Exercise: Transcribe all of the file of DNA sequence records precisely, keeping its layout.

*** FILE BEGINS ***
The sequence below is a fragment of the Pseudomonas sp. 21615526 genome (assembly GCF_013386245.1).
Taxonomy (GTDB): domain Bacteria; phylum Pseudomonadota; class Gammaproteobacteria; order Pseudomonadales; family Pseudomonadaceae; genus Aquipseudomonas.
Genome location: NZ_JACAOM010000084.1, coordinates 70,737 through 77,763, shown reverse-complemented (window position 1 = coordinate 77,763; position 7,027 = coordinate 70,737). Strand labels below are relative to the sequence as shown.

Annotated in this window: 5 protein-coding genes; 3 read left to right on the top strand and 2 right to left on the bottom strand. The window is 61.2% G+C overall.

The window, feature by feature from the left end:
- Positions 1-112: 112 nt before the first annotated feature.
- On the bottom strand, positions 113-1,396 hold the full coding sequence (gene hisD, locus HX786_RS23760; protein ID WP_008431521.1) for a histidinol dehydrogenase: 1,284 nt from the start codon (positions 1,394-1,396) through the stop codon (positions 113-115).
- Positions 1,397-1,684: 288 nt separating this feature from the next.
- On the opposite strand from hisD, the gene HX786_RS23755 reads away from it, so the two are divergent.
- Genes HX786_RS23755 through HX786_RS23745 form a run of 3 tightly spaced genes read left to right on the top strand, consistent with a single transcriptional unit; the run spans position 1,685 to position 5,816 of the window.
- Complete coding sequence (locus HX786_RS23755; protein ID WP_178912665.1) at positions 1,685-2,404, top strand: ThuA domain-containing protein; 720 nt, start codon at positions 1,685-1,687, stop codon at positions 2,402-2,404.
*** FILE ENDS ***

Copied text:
The sequence below is a fragment of the Pseudomonas sp. 21615526 genome (assembly GCF_013386245.1).
Taxonomy (GTDB): domain Bacteria; phylum Pseudomonadota; class Gammaproteobacteria; order Pseudomonadales; family Pseudomonadaceae; genus Aquipseudomonas.
Genome location: NZ_JACAOM010000084.1, coordinates 70,737 through 77,763, shown reverse-complemented (window position 1 = coordinate 77,763; position 7,027 = coordinate 70,737). Strand labels below are relative to the sequence as shown.

Annotated in this window: 5 protein-coding genes; 3 read left to right on the top strand and 2 right to left on the bottom strand. The window is 61.2% G+C overall.

The window, feature by feature from the left end:
- Positions 1-112: 112 nt before the first annotated feature.
- On the bottom strand, positions 113-1,396 hold the full coding sequence (gene hisD, locus HX786_RS23760; protein ID WP_008431521.1) for a histidinol dehydrogenase: 1,284 nt from the start codon (positions 1,394-1,396) through the stop codon (positions 113-115).
- Positions 1,397-1,684: 288 nt separating this feature from the next.
- On the opposite strand from hisD, the gene HX786_RS23755 reads away from it, so the two are divergent.
- Genes HX786_RS23755 through HX786_RS23745 form a run of 3 tightly spaced genes read left to right on the top strand, consistent with a single transcriptional unit; the run spans position 1,685 to position 5,816 of the window.
- Complete coding sequence (locus HX786_RS23755; protein ID WP_178912665.1) at positions 1,685-2,404, top strand: ThuA domain-containing protein; 720 nt, start codon at positions 1,685-1,687, stop codon at positions 2,402-2,404.